Fireman Garcia’s trial defense counsel should be as angry as Armando Galarraga must be this morning.
Mr. Galarraga, you will recall, was deprived of being immortalized for pitching a perfect game by a blown call at first on the 27th (and should have been final) batter he faced. LT Nathaniel R. Gross, JAGC, USN, and his client Fireman Garcia were deprived of a recording of the witnesses’ testimony at Fireman Garcia’s Article 32 investigation due to a blown call on a petition for extraordinary relief.
Let’s look at what LT Gross did. First he submitted a request to the CA that either the government record the 32 or that he be allowed to do so. Denied. The next day, he submitted a reconsideration request. Denied unless the defense clears ridiculous hurdles. Yeah, you can record the Article 32, the defense was told, just as soon as you finish mucking out the Augean stables. The Garcia defense team then sought extraordinary relief from the Coast Guard Court. Denied. They then filed a writ appeal with CAAF. Denied. At trial, LT Gross moved to reopen the 32. Denied.
When the case went up on appeal, CGCCA played the role of Bud Selig. CGCCA says the ruling was probably wrong, but it’s too late to do anything about it. Do you know when it wasn’t too late to do anything about it? When Garcia’s defense team asked the Coast Guard Court for extraordinary relief which the Coast Guard Court denied. Nor was that the first time the Coast Guard Court declined to review limitations on defense counsel recording of Article 32 hearings. You may recall the denial of extraordinary relief and a writ appeal three years ago in the similar case of United States v. Morton, 65 M.J. 91 (C.A.A.F. 2007).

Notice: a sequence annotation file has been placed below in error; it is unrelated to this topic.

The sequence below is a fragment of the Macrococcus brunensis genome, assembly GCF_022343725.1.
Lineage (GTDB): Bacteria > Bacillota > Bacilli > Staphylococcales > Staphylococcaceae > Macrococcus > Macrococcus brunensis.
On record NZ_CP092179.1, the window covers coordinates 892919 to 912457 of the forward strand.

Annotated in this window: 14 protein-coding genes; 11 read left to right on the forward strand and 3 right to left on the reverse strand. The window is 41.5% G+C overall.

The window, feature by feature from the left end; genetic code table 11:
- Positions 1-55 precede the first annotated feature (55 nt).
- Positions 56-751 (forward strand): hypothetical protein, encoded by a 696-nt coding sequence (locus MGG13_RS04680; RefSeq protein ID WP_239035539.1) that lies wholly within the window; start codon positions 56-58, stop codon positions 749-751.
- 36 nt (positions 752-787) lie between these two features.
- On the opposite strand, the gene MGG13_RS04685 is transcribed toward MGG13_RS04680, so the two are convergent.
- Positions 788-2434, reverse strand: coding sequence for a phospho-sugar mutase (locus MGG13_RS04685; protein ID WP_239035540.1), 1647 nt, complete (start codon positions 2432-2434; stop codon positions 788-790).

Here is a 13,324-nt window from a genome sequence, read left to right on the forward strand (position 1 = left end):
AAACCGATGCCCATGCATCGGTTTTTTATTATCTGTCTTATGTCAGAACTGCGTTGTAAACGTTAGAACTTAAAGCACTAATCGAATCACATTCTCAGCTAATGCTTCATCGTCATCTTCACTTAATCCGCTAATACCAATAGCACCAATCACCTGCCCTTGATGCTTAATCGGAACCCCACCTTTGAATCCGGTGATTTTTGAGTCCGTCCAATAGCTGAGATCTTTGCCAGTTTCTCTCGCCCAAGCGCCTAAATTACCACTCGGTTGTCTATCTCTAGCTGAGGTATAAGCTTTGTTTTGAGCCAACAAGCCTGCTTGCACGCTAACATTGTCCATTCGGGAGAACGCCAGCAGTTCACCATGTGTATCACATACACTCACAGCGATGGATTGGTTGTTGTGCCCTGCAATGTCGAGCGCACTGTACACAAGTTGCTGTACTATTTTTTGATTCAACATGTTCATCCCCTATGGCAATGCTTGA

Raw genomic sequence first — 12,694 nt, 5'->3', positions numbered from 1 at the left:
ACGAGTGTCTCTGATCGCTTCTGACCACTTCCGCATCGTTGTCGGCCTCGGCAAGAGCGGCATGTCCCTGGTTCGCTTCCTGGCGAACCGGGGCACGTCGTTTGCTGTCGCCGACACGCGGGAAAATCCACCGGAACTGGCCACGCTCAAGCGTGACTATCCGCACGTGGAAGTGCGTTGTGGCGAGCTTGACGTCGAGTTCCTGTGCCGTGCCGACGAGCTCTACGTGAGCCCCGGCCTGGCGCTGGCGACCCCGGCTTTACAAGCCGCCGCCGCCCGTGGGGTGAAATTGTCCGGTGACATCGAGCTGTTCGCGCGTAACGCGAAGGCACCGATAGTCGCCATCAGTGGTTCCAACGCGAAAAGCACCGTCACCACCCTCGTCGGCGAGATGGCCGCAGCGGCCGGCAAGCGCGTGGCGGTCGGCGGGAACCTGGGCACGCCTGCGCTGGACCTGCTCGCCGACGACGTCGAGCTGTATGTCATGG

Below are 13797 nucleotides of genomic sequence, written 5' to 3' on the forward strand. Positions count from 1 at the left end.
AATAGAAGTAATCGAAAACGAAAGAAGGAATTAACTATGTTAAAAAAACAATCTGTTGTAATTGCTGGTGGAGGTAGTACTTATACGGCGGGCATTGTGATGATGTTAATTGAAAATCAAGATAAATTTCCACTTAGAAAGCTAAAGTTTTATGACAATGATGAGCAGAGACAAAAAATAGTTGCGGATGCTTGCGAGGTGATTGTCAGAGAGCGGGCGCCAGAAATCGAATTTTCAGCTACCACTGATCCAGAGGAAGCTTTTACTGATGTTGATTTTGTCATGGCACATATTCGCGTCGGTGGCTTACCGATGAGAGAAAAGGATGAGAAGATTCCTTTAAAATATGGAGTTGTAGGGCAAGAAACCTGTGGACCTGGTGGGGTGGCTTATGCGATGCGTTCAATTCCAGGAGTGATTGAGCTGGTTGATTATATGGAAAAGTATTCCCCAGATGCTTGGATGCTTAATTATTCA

Extraordinary relief should be rare. And in military practice, it certainly is. But this situation is precisely when a military appellate court should issue a writ. A Coast Guard CA adopts a position regarding taping Article 32s that the Coast Guard Court recognizes would probably be held erroneous if the court were to reach the issue. By the time the case reaches the direct appeal stage, it’ll be too late to do anything about that error. And that abuse of discretion leads to identifiable harm to the accused due to its adverse effect on his confrontation rights.
Instead of following the MLB model, here the Coast Guard should have followed the NHL model, where certain controversial calls are immediately referred to the NHL offices in Toronto for a definitive resolution.
Through its two Garcia opinions, the Coast Guard Court appears to be attempting to nudge CAs to allow defense counsel to record Article 32s without precondition. If that nudging doesn’t work, the next time a CA denies a defense request to record an Article 32 or grants such a request only if the defense satisfies certain conditions, the defense should once again file a petition for extraordinary relief arguing that CGCCA’s own case law establishes that the issue can’t be addressed adequately during the normal course of appellate review, thus necessitating a writ. CGCCA should then use that petition for extraordinary relief as a vehicle for finally reaching the merits of the question. And if it once again declines to do so, CAAF step in and decide the issue via a writ appeal.
Mr. Galarraga should have a perfect game. And LT Gross should have an audiotape of the witnesses’ testimony at Fireman Garcia’s Article 32 hearing.